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Posted by cwaddell under Election 2008, Election 2008 Campaign strategy

Christopher Waddell

Confidence or the lack of it is the reason why governments in the United States and Europe have had to bail out their banks. In Canada it’s confidence – or lack of it – in the economic future that seems set to determine the outcome of the federal election.

Economic policy has dominated many elections but the debate has been about the economic conditions at the time of the campaign. This election is different as the economy is in good shape now but every day reveals more and more evidence that conditions are going to get worse – perhaps a lot worse – in the months to come. No one knows how bad it might be and that’s what undermines confidence, particularly when economic shocks arrive on a daily basis.

It’s that lack of confidence that Stephane Dion tapped into with his five-point plan to address future economic problems announced at the start of last week’s French language debate. The plan isn’t much beyond initially scheduling a round of meetings to assess the situation and so Stephen Harper attacked it at the opening of the English-language debate, suggesting Dion panicked and criticizing its lack of specifics.

The Conservatives missed the point. The public didn’t want specifics perhaps because no one knows what is going to happen. They needed the confidence that their political leaders were aware of the pending downturn and were prepared to asses the situation and act as needed. Dion’s statement seems to have met that test. Liberals have new confidence and suddenly the Conservatives are playing catch up with growing doubts about whether they can get a majority after all.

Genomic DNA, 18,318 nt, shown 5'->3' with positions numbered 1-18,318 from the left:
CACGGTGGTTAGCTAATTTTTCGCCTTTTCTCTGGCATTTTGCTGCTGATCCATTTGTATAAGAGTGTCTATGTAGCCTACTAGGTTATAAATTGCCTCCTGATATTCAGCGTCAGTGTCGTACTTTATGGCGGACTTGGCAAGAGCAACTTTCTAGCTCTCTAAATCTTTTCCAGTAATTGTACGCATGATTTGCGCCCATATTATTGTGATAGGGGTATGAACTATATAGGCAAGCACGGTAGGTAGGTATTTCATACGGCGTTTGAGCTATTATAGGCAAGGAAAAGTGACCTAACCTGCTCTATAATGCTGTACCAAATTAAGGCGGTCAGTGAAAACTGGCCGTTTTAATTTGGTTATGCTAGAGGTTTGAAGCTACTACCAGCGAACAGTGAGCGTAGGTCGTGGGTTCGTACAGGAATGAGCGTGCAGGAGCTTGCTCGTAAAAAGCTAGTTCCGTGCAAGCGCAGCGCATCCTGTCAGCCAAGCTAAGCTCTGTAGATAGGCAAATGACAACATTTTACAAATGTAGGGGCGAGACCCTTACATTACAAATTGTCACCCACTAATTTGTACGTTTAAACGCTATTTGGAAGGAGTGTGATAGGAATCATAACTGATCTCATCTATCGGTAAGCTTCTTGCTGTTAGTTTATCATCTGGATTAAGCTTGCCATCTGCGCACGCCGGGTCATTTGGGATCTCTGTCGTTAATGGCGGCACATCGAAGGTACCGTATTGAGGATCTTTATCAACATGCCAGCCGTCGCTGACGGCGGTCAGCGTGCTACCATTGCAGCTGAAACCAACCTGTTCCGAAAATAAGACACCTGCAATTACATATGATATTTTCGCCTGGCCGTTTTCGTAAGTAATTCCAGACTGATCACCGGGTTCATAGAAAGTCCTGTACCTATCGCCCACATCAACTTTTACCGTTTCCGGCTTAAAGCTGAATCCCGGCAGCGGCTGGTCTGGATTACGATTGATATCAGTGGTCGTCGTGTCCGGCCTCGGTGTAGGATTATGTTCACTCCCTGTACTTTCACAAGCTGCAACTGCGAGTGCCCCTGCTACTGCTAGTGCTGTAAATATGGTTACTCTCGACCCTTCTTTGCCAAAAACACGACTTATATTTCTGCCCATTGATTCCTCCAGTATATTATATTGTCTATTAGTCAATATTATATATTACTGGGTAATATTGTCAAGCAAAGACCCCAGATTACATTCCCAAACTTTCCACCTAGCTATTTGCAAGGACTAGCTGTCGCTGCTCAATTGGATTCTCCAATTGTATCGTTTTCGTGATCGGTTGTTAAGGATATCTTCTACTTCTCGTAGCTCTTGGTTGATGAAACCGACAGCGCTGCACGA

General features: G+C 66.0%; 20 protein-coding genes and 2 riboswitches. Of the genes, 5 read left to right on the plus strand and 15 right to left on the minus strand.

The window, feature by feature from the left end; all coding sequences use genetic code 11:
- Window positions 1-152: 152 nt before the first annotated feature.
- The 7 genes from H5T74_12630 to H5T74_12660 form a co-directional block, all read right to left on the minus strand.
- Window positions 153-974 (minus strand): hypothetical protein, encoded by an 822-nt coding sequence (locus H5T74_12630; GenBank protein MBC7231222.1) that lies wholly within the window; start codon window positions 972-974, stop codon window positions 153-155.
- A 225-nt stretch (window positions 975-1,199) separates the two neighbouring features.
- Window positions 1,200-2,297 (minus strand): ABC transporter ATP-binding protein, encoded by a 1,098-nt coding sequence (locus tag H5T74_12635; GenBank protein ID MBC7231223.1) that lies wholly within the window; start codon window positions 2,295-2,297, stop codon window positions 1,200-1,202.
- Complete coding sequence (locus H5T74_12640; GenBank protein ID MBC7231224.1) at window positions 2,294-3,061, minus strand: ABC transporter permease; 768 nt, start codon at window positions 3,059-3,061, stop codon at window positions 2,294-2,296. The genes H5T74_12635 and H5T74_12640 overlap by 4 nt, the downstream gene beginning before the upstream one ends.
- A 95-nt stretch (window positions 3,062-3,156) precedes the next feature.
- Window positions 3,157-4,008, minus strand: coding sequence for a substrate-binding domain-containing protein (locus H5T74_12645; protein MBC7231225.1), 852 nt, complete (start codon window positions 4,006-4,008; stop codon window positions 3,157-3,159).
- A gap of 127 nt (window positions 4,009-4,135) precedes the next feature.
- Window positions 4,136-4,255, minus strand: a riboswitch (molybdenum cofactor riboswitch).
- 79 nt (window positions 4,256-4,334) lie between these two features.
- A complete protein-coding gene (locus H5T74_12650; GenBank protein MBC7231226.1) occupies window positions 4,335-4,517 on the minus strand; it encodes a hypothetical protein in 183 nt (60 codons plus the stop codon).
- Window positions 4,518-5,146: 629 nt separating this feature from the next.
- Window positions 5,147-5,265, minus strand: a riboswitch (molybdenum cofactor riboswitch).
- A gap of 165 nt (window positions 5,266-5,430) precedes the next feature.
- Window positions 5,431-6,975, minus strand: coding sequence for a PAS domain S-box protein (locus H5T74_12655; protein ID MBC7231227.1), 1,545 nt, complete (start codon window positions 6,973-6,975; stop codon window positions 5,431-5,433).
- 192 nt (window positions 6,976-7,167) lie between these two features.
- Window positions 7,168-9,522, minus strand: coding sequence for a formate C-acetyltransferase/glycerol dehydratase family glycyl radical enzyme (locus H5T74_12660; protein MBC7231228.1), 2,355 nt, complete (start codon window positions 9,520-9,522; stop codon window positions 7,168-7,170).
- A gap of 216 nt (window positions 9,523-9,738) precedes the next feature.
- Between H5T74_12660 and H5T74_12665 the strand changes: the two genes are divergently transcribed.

Stephen Harper’s speech today in releasing his party’s platform was all about how the Conservatives have seen the problems coming for a year and have taken measured steps in response that will ensure Canada does not face the economic crises now rolling through the U.S. and Europe. In other words, he’s now playing to the same need to build confidence that Dion did last week. 

But he is somewhat constrained in what he can say and do. On the campaign trail he is talking as leader of the Conservative party but to the rest of a nervous world, when he speaks, he is talking as the Prime Minister.  So every thing he says will be dissected internationally for any hints of problems in Canada.

Last night in Quebec the Conservatives started a renewed attack on the Liberal Green Shift (which Dion has conspicuously stopped talking about) arguing that an unpredictable economic future is no time to impose new taxes (while omitting that the Liberal plan includes significant income tax cuts the Liberals say will offset new carbon taxes).

Having misread the public mood and with just a week to go in the campaign, the question is whether the Conservatives have the time to convince enough Canadians both that they care too and that their calm, measured response is the right one for an uncertain future. If they can’t do it, it looks like their best hope is another minority government.

Christopher Waddell is associate director of the School of Journalism and Communication at Carleton University and a former Globe and Mail Ottawa bureau chief, former CBC-TV parliamentary bureau chief and election night executive producer for CBC TV News.